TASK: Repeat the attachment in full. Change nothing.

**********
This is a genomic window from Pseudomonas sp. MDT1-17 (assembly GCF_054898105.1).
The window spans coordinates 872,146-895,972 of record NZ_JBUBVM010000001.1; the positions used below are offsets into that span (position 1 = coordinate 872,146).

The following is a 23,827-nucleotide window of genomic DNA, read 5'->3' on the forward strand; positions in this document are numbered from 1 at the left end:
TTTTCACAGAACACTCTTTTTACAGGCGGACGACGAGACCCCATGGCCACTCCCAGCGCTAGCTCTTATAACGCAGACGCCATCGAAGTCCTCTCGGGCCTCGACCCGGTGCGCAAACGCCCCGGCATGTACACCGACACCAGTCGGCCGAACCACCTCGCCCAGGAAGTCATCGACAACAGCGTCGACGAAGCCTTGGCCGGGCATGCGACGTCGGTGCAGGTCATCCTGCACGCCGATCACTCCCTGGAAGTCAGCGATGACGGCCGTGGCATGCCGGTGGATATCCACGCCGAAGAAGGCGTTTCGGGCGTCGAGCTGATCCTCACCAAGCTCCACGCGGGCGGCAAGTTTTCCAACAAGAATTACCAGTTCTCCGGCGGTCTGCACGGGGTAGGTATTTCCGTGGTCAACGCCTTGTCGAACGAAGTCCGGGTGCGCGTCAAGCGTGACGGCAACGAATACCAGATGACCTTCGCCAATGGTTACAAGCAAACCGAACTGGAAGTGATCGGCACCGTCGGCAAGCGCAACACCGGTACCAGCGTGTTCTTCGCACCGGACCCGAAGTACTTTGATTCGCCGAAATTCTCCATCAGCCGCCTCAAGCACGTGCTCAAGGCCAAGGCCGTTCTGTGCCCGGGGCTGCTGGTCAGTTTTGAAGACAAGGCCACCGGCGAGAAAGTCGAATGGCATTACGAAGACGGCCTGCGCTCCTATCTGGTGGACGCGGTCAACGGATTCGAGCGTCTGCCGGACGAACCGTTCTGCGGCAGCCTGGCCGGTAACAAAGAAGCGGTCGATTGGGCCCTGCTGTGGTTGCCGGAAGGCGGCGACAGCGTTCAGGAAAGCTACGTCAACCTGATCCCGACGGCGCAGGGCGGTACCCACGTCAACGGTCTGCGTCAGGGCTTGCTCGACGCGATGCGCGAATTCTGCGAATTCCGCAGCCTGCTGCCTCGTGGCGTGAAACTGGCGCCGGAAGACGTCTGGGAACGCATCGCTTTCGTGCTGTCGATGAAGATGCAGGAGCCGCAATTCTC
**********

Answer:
This is a genomic window from Pseudomonas sp. MDT1-17 (assembly GCF_054898105.1).
The window spans coordinates 872,146-895,972 of record NZ_JBUBVM010000001.1; the positions used below are offsets into that span (position 1 = coordinate 872,146).

The following is a 23,827-nucleotide window of genomic DNA, read 5'->3' on the forward strand; positions in this document are numbered from 1 at the left end:
TTTTCACAGAACACTCTTTTTACAGGCGGACGACGAGACCCCATGGCCACTCCCAGCGCTAGCTCTTATAACGCAGACGCCATCGAAGTCCTCTCGGGCCTCGACCCGGTGCGCAAACGCCCCGGCATGTACACCGACACCAGTCGGCCGAACCACCTCGCCCAGGAAGTCATCGACAACAGCGTCGACGAAGCCTTGGCCGGGCATGCGACGTCGGTGCAGGTCATCCTGCACGCCGATCACTCCCTGGAAGTCAGCGATGACGGCCGTGGCATGCCGGTGGATATCCACGCCGAAGAAGGCGTTTCGGGCGTCGAGCTGATCCTCACCAAGCTCCACGCGGGCGGCAAGTTTTCCAACAAGAATTACCAGTTCTCCGGCGGTCTGCACGGGGTAGGTATTTCCGTGGTCAACGCCTTGTCGAACGAAGTCCGGGTGCGCGTCAAGCGTGACGGCAACGAATACCAGATGACCTTCGCCAATGGTTACAAGCAAACCGAACTGGAAGTGATCGGCACCGTCGGCAAGCGCAACACCGGTACCAGCGTGTTCTTCGCACCGGACCCGAAGTACTTTGATTCGCCGAAATTCTCCATCAGCCGCCTCAAGCACGTGCTCAAGGCCAAGGCCGTTCTGTGCCCGGGGCTGCTGGTCAGTTTTGAAGACAAGGCCACCGGCGAGAAAGTCGAATGGCATTACGAAGACGGCCTGCGCTCCTATCTGGTGGACGCGGTCAACGGATTCGAGCGTCTGCCGGACGAACCGTTCTGCGGCAGCCTGGCCGGTAACAAAGAAGCGGTCGATTGGGCCCTGCTGTGGTTGCCGGAAGGCGGCGACAGCGTTCAGGAAAGCTACGTCAACCTGATCCCGACGGCGCAGGGCGGTACCCACGTCAACGGTCTGCGTCAGGGCTTGCTCGACGCGATGCGCGAATTCTGCGAATTCCGCAGCCTGCTGCCTCGTGGCGTGAAACTGGCGCCGGAAGACGTCTGGGAACGCATCGCTTTCGTGCTGTCGATGAAGATGCAGGAGCCGCAATTCTC